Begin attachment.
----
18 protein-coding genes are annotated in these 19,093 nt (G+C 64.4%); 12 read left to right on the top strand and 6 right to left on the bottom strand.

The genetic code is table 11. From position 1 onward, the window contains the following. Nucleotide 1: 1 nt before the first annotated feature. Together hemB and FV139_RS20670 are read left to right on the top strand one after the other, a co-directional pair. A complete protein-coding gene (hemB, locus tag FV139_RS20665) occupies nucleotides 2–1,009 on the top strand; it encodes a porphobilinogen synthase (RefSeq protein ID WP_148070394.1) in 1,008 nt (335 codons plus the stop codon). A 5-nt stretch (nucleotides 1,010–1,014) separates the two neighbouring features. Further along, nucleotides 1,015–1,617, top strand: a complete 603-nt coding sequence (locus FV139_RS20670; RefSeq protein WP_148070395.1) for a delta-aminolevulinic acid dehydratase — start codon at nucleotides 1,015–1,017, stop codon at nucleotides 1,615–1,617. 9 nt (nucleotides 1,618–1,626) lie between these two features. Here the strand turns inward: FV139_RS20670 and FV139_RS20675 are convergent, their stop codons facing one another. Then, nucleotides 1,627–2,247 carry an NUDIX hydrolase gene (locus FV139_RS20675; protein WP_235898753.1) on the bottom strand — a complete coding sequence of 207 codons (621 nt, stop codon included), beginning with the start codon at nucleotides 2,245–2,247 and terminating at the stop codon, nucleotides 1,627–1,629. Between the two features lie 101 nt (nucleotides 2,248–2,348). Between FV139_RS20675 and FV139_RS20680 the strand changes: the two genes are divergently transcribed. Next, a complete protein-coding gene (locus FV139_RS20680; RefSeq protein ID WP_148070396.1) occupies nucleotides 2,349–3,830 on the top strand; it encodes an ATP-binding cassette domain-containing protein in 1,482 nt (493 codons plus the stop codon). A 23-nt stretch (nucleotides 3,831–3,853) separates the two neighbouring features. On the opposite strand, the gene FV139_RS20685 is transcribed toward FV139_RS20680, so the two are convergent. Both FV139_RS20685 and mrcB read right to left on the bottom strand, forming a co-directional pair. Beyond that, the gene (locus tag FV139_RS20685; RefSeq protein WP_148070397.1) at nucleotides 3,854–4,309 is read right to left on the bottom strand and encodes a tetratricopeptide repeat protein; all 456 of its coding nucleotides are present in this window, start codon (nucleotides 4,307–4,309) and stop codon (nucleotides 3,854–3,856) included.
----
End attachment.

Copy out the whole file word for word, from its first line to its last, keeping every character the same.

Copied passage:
18 protein-coding genes are annotated in these 19,093 nt (G+C 64.4%); 12 read left to right on the top strand and 6 right to left on the bottom strand.

The genetic code is table 11. From position 1 onward, the window contains the following. Nucleotide 1: 1 nt before the first annotated feature. Together hemB and FV139_RS20670 are read left to right on the top strand one after the other, a co-directional pair. A complete protein-coding gene (hemB, locus tag FV139_RS20665) occupies nucleotides 2–1,009 on the top strand; it encodes a porphobilinogen synthase (RefSeq protein ID WP_148070394.1) in 1,008 nt (335 codons plus the stop codon). A 5-nt stretch (nucleotides 1,010–1,014) separates the two neighbouring features. Further along, nucleotides 1,015–1,617, top strand: a complete 603-nt coding sequence (locus FV139_RS20670; RefSeq protein WP_148070395.1) for a delta-aminolevulinic acid dehydratase — start codon at nucleotides 1,015–1,017, stop codon at nucleotides 1,615–1,617. 9 nt (nucleotides 1,618–1,626) lie between these two features. Here the strand turns inward: FV139_RS20670 and FV139_RS20675 are convergent, their stop codons facing one another. Then, nucleotides 1,627–2,247 carry an NUDIX hydrolase gene (locus FV139_RS20675; protein WP_235898753.1) on the bottom strand — a complete coding sequence of 207 codons (621 nt, stop codon included), beginning with the start codon at nucleotides 2,245–2,247 and terminating at the stop codon, nucleotides 1,627–1,629. Between the two features lie 101 nt (nucleotides 2,248–2,348). Between FV139_RS20675 and FV139_RS20680 the strand changes: the two genes are divergently transcribed. Next, a complete protein-coding gene (locus FV139_RS20680; RefSeq protein ID WP_148070396.1) occupies nucleotides 2,349–3,830 on the top strand; it encodes an ATP-binding cassette domain-containing protein in 1,482 nt (493 codons plus the stop codon). A 23-nt stretch (nucleotides 3,831–3,853) separates the two neighbouring features. On the opposite strand, the gene FV139_RS20685 is transcribed toward FV139_RS20680, so the two are convergent. Both FV139_RS20685 and mrcB read right to left on the bottom strand, forming a co-directional pair. Beyond that, the gene (locus tag FV139_RS20685; RefSeq protein WP_148070397.1) at nucleotides 3,854–4,309 is read right to left on the bottom strand and encodes a tetratricopeptide repeat protein; all 456 of its coding nucleotides are present in this window, start codon (nucleotides 4,307–4,309) and stop codon (nucleotides 3,854–3,856) included.